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Europe's Top 5 cities: 2012

Alesund, Norway
Alesund, Norway

Oh, 2012. Another 12 months before Bruce Springsteen rasps through 5,000 more "Santa Clause is Coming to Town"s on the radio, before another year is at an end. The following are Europe's top five cities to be seen this year:

The city of Aberdeen

Aberdeen, Scotland
The Silver City, Aberdeen lies on Scotland's north-eastern coast and is Scotland's third largest metro. The elegant Union Terrace Gardens number among the city's 45 parks. Thankfully unlike most of Scotland's rocky beaches, the beach of Aberdeen is long and sandy. Rife with music halls and regal architecture, Aberdeen is not to be missed this year.

Ålesund, Norway
Yet another coastal city, and not far at all from Aberdeen coincidentally! Merely seeing the city's nightscape is enough to tug one's wanderlust. A marvel of Art Nouveau architecture, the town is a sweet mixture of imperial and charming, nothing short of the norm for Norway. The best time to visit is late August, when the annual Norwegian Food Festival is held in Ålesund.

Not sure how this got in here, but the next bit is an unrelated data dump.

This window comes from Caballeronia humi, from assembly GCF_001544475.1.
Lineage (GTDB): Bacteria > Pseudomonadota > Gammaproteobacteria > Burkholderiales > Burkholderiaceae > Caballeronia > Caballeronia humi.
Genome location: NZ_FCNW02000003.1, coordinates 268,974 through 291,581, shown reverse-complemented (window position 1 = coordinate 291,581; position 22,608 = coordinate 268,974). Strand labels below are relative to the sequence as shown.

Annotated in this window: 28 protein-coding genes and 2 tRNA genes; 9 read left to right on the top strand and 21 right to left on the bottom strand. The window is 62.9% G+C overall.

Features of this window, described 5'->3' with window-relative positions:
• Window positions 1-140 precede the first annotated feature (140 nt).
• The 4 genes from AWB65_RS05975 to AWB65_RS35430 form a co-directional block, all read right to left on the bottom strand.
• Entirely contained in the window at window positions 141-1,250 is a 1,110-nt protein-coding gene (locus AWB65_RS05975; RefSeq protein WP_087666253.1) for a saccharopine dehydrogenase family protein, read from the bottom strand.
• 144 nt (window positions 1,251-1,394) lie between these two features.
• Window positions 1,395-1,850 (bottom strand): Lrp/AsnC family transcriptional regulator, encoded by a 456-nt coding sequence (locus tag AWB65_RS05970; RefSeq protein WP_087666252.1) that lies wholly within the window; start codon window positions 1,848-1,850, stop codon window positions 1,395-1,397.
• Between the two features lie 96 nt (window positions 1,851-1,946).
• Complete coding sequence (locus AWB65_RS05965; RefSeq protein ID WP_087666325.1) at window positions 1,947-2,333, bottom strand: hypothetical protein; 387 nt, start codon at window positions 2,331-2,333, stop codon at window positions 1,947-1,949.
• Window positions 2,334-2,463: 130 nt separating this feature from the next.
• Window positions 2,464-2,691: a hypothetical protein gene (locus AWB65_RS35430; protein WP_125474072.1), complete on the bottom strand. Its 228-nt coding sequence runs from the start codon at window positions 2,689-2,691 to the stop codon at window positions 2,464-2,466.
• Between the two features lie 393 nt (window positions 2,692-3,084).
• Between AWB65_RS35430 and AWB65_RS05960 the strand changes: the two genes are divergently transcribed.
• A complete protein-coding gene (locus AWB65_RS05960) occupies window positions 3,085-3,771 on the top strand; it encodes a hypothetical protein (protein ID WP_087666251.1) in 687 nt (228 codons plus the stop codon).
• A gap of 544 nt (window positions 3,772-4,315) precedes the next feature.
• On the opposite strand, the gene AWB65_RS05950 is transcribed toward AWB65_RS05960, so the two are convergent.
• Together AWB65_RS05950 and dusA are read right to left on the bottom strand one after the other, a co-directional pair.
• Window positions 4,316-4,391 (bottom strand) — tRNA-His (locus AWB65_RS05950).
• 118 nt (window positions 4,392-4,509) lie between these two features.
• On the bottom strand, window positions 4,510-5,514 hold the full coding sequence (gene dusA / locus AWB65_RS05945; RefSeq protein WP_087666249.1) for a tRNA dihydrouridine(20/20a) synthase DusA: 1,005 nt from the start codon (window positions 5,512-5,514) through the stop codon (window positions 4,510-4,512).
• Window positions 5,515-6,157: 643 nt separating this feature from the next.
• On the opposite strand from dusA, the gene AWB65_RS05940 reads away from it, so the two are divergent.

Valletta, Malta
Lying in southeastern Malta, Valletta is one of Europe's least acknowledged capital cities. It is difficult to see why, as it is the epitome of "Mediterranean". Beautiful, modern piazzas are as easy to find as the gardens. A visitor will soon realize that Valletta is a seaside maze of streets, a labyrinth of palaces and public squares.

Novi Sad, Serbia
Novi Sad is Serbia's second largest city. It is nicknamed "the Serbian Athens" for good reason - most serious Serb artists have at one point or another have had a stint in Novi Sad. The city's architecture embraces the Serbian stereotype: powerful and imposing. From Liberty Square to the town hall, and perhaps even more so for the outlying farmlands, it remains a city for the artist.

Bratislava, Slovakia
Bratislava is ideal for travelers in that it lies on Slovakia's border with both Austria and Hungary. There are 1,200 sq.ft. of public green space per inhabitant of Bratislava; there are 431,000 people. Aside from its music scene being shaped by Mozart, Beethoven, Liszt, Haydn, and Bartók, the Bratislava Castle has become emblematic for all of Slovakia.


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